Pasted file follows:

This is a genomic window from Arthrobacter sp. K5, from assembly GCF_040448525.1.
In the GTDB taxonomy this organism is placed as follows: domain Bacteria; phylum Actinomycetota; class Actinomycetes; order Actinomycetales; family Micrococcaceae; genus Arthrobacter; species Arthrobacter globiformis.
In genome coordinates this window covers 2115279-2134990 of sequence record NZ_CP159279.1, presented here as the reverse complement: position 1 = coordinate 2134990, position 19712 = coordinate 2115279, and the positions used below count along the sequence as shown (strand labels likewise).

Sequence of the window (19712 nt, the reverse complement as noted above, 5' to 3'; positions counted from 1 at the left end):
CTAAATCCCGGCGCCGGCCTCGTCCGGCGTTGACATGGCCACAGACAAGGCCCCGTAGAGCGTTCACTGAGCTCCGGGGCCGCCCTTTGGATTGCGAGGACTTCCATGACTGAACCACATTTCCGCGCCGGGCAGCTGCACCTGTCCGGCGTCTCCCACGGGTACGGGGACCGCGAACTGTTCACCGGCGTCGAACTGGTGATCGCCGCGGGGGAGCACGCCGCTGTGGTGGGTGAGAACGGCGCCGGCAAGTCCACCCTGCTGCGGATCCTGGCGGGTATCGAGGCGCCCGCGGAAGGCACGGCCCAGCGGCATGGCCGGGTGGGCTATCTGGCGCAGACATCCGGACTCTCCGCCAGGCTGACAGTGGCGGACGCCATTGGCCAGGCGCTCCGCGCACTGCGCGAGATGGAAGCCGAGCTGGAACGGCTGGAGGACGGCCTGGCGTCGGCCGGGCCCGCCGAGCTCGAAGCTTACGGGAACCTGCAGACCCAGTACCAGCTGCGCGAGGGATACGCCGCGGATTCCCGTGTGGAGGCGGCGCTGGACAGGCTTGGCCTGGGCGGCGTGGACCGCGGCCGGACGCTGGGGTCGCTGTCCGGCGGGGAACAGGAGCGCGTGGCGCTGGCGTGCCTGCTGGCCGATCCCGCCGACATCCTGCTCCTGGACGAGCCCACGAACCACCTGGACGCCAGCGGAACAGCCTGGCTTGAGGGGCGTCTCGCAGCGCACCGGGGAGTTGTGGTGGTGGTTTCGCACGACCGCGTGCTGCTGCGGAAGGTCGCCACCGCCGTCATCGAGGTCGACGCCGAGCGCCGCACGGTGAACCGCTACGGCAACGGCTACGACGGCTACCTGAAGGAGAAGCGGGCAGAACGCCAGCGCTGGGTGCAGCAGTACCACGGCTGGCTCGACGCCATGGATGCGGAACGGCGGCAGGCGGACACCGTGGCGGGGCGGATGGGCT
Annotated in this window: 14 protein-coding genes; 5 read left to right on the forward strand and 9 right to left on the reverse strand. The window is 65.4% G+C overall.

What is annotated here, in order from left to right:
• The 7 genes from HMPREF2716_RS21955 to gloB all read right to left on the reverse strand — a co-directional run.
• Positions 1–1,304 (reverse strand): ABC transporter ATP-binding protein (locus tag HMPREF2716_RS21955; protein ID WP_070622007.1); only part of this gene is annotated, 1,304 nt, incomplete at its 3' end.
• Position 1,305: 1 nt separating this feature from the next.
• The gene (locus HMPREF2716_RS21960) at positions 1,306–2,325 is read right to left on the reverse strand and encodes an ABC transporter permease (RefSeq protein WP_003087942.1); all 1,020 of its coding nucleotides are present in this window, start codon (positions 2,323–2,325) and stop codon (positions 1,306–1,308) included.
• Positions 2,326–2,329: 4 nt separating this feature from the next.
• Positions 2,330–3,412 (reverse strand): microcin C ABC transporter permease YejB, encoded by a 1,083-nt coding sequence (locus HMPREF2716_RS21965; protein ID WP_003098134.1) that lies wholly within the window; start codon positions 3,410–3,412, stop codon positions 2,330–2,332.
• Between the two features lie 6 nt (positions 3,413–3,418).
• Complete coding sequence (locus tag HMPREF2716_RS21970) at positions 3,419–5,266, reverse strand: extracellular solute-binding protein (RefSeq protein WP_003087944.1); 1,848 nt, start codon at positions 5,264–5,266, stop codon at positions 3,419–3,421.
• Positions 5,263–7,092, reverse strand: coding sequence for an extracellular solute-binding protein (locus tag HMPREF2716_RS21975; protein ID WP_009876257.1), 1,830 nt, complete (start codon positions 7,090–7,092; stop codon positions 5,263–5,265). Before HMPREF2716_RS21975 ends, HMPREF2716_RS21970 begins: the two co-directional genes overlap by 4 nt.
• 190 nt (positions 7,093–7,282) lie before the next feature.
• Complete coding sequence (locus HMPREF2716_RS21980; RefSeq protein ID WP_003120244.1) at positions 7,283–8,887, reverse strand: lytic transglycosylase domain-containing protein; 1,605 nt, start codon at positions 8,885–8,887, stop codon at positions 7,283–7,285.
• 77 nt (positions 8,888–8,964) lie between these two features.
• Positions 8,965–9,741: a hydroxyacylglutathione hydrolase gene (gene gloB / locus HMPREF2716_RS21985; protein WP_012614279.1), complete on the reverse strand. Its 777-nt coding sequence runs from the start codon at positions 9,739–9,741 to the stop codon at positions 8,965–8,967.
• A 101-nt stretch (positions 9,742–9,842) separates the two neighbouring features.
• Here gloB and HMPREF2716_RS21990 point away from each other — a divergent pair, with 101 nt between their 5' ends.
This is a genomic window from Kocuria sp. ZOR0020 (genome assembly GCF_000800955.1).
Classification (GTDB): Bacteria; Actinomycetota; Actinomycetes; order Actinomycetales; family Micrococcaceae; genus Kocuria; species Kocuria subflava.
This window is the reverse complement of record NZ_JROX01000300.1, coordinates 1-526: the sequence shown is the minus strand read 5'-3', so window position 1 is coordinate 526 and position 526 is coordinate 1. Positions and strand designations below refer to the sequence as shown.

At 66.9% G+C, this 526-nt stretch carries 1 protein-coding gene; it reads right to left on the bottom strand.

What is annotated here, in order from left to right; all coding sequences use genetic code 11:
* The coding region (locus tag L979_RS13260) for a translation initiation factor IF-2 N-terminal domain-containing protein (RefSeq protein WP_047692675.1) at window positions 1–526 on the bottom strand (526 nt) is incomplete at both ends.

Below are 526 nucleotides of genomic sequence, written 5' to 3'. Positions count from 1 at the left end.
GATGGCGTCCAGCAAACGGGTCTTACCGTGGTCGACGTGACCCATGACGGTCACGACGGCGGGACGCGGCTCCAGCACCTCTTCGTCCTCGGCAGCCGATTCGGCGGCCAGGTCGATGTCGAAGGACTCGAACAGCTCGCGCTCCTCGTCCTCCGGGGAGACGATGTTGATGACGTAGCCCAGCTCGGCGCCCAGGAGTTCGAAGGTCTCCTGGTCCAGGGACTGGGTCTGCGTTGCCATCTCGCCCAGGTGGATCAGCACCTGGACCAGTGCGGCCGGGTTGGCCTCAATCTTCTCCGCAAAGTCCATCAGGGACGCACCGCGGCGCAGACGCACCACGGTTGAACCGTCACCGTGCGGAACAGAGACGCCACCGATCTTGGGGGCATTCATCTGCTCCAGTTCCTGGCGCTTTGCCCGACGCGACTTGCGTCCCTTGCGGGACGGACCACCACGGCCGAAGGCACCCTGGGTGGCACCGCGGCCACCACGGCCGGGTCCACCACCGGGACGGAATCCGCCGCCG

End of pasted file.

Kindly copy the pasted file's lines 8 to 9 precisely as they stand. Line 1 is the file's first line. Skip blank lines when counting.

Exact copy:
• The 7 genes from HMPREF2716_RS21955 to gloB all read right to left on the reverse strand — a co-directional run.
• Positions 1–1,304 (reverse strand): ABC transporter ATP-binding protein (locus tag HMPREF2716_RS21955; protein ID WP_070622007.1); only part of this gene is annotated, 1,304 nt, incomplete at its 3' end.